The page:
The Truth About Kale and What to Do with It
Chances are good you've seen kale in the grocery store but had no idea what to do with it other than toss it into a salad. If that's the case, then there's a lot more about kale that you need to know!
Kale is one of the healthiest vegetables on the planet. It belongs to the Brassica family which includes cruciferous vegetables like cabbage, collards, broccoli, and Brussels sprouts.
What makes kale so wonderful? It's simple. Kale is a nutritional powerhouse. One cup of kale contains roughly 36 calories, 5 grams of fiber, and 15% of the daily requirement of calcium and vitamin B6, 40% of magnesium, 180% of vitamin A, 200% of vitamin C, and 1,020% of vitamin K. Kale is also a good source of minerals copper, potassium, iron, manganese, and phosphorus.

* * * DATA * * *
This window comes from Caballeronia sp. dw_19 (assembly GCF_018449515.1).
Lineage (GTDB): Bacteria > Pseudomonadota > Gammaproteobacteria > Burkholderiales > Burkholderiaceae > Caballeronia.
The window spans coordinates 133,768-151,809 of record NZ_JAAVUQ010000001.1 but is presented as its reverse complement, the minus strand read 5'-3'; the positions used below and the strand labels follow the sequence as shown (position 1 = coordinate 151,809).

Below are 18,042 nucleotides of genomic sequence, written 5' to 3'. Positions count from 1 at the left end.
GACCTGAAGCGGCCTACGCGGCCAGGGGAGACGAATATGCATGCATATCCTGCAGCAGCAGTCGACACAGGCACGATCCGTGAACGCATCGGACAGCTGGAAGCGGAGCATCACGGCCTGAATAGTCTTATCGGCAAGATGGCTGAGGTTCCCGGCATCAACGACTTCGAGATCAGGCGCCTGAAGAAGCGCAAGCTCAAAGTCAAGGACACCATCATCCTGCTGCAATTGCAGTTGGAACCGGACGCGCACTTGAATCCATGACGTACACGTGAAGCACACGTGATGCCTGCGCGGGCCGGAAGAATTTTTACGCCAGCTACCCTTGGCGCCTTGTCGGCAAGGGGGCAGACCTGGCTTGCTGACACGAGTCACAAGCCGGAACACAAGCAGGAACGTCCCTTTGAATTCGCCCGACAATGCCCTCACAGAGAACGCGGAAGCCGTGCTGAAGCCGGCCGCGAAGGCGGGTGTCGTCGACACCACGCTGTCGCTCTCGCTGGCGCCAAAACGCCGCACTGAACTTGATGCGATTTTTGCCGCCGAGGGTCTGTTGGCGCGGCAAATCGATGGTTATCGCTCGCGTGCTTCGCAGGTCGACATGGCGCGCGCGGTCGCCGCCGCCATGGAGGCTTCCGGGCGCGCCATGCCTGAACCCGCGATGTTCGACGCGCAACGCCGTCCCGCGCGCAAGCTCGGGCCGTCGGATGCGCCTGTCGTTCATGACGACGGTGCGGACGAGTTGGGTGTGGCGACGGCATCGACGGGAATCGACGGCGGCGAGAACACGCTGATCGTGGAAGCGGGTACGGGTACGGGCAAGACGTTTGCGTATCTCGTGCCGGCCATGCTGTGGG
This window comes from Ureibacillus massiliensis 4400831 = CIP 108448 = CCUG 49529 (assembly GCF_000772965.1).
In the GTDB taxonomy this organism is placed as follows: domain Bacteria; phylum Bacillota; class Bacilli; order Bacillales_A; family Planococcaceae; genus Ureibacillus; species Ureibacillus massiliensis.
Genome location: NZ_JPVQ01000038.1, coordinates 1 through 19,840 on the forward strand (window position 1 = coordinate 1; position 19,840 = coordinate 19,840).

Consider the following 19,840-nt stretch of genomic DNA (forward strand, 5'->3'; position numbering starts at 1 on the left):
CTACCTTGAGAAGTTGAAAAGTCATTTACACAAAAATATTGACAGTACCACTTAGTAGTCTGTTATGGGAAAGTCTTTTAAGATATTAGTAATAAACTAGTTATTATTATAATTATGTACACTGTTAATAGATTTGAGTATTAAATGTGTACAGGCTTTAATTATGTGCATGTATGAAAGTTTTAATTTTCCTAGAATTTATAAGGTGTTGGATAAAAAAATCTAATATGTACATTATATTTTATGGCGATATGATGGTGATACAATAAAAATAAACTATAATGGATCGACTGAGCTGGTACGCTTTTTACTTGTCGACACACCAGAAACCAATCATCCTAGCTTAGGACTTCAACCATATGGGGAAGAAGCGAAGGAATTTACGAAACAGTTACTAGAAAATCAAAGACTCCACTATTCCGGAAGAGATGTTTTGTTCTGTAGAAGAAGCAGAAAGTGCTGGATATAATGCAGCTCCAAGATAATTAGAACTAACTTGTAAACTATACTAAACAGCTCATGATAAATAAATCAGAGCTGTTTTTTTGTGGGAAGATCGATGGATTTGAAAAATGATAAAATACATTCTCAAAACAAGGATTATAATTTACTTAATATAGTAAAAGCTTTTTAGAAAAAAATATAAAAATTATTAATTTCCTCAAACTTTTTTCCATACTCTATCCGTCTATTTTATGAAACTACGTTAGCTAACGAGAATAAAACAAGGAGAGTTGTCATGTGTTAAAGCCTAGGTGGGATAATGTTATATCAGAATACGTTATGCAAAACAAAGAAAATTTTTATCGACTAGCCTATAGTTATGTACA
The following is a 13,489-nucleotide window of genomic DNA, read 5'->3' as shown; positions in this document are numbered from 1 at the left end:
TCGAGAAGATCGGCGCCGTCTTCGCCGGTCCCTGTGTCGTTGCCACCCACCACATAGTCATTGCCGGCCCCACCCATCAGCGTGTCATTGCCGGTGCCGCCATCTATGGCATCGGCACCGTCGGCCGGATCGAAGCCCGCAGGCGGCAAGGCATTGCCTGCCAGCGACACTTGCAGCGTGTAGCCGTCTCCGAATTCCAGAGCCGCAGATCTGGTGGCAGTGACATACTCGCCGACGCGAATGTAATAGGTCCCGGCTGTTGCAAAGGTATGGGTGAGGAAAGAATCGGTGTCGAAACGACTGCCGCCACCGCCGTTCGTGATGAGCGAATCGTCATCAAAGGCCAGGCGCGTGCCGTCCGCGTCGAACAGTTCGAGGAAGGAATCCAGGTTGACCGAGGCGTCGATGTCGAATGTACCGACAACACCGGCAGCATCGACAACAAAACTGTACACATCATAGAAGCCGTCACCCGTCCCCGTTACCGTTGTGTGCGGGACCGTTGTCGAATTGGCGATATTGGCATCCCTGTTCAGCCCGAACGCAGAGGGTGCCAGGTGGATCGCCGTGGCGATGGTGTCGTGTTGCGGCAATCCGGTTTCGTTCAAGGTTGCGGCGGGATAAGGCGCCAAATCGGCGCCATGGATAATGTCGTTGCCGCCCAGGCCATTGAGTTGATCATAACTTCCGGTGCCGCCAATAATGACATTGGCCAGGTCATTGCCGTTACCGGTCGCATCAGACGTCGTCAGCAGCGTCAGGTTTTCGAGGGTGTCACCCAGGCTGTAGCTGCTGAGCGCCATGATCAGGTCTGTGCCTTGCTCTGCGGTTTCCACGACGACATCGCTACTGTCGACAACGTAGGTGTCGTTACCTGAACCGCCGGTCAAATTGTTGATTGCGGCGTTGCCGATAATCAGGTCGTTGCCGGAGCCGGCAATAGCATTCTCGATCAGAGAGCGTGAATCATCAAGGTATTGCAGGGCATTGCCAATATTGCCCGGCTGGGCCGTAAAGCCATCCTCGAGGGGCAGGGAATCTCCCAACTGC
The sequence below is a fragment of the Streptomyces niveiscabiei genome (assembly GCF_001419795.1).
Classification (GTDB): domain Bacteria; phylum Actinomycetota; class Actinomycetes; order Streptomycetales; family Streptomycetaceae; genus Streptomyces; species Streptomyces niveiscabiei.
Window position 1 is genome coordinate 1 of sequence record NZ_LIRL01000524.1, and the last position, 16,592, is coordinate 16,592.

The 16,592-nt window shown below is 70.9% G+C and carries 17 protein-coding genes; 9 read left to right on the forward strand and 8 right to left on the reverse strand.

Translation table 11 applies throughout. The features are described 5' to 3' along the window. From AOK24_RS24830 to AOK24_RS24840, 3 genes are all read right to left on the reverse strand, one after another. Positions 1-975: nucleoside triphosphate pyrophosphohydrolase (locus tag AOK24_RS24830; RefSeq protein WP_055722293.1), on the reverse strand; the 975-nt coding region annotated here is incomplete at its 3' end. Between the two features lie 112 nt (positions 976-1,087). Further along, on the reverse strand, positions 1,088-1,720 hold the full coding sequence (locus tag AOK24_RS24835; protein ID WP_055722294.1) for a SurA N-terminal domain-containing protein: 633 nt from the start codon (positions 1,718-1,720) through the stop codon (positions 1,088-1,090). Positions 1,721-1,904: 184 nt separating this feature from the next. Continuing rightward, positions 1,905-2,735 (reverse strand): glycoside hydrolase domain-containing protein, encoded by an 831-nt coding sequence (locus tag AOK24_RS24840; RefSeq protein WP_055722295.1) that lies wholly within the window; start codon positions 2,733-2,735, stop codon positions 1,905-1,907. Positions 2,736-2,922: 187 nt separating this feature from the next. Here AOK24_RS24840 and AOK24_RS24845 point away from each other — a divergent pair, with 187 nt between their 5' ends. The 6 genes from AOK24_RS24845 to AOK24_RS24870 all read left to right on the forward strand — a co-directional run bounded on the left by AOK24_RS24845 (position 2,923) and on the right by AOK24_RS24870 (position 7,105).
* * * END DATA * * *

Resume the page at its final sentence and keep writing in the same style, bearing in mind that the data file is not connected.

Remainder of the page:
Kale’s health benefits are also linked to the high concentration and excellent source of antioxidant vitamins A, C, and K and sulphur-containing phytonutrients.
Kale is also rich in the eye-health promoting lutein and zeaxanthin compounds. In addition to the antioxidants, the fiber content of kale binds bile acids and helps lower blood cholesterol levels and reduce the risk of heart disease, especially when kale is cooked instead of raw.
So now that you know how good kale is for you, what can you make with it? My favorite way to eat kale is by sautéing it.
- 1 1/2 pounds kale, stems and leaves coarsely chopped
- 3 tablespoons olive oil
- 2 cloves garlic, finely sliced
- 1/2 cup vegetable stock or water
- Salt and pepper
- 2 tablespoons red wine vinegar
Heat olive oil in a large saucepan over medium-high heat. Add the garlic and cook until soft, but not colored. Raise heat to high, add the stock and kale and toss to combine. Cover and cook for 5 minutes. Remove cover and continue to cook, stirring until all the liquid has evaporated. Season with salt and pepper to taste and add vinegar.